• Finland – 400 g fruit and vegetables, revised to 500 g from the 23rd Jan 2014
  • Ireland – 5-7 servings of fruit and vegetables
  • Brazil – 3 portions of fruit, 3 of vegetables/legumes, and 1 of beans
  • Australia – 5-6 x 75 g servings of vegetables, 2 x 150 g fruit


Daily consumption of fizzy drinks could raise risk of cancer

According to a study conducted by the Consumer Reports on the effect of caramel colouring used in soft drinks, the daily consumption of fizzy drinks is more dangerous than we thought.

The chemical process that takes place with the manufacturing of caramel colouring produces a carcinogen that could be raising the risk of cancer, suggests an analyst.

The laboratory tests on 11 different soft drinks revealed that one can a day could be enough to expose a consumer to potentially cancer-causing levels of the chemical 4-MeI, which is short for 4-methylimidazole. Surprisingly however, the levels of 4-MeI varied in samples of the same type of fizzy drinks. Tyler Smith, the lead author of the Johns Hopkins study, the team that led the Consumer Reports researchers, said that “For example, in diet drinks, certain samples had higher or more variable levels of the compound, while other samples had very low concentrations”.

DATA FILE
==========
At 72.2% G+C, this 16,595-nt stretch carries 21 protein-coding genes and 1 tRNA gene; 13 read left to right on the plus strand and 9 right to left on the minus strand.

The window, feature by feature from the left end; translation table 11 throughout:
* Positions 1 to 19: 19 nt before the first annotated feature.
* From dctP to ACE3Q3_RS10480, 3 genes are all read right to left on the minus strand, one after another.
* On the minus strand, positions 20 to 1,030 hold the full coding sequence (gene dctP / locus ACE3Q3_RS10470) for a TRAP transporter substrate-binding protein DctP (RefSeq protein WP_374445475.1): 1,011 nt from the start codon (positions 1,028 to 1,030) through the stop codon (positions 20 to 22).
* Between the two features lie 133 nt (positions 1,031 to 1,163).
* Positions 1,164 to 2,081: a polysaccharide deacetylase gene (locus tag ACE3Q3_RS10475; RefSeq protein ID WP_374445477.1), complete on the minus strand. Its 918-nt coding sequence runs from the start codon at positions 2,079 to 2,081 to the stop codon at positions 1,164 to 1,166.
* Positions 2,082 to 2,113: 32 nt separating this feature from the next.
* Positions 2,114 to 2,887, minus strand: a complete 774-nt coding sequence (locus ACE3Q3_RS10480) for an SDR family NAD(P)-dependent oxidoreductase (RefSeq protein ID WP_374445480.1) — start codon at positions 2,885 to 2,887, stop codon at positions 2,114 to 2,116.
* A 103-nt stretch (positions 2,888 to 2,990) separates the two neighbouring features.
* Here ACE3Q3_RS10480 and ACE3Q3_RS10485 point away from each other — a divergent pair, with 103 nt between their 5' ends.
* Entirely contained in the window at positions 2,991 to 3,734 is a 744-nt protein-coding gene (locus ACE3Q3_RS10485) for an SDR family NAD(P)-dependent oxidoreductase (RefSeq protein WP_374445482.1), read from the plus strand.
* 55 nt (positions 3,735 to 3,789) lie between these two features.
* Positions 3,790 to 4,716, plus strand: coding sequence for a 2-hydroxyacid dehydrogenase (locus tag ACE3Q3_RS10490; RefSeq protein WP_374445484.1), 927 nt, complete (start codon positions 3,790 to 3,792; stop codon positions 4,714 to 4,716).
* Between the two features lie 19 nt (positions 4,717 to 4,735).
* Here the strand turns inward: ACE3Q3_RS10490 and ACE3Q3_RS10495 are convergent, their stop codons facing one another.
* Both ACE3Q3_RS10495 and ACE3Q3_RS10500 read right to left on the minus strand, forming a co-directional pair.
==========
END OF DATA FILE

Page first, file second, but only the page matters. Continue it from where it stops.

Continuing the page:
C-section baby boom as parents rush to give birth before Lunar New Year

Hong KongDoctors in Hong Kong and Singapore are witnessing a “baby boom” as pregnant women rush to give birth by caesarean section ahead of the Lunar New Year.

The trend – as parents try to give their children an auspicious start in life or to avoid being stuck in hospital during the holidays – has prompted insurance companies to double their fees or even halt some maternity policies.

Tradition dictates, according to some fortune tellers, that babies born in the Year of the Horse are more vigorous than those born in the Year of the Goat, which begins on Thursday. Well-known Hong Kong fortune teller Mak Ling-ling said some parents were keen to have their babies early in order for their “luckier” offspring to collect lai see – cash gifts given over Lunar New Year  – from their relatives. READ MORE  HERE >


Breath test for Parkinson’s disease

Experts believe that a simple breath test could help doctors detect and diagnose Parkinson’s disease.

The test looks for a unique signature of chemicals in exhaled breath.
Small studies in volunteers have begun and early findings suggest the test can identify those with the debilitating brain condition.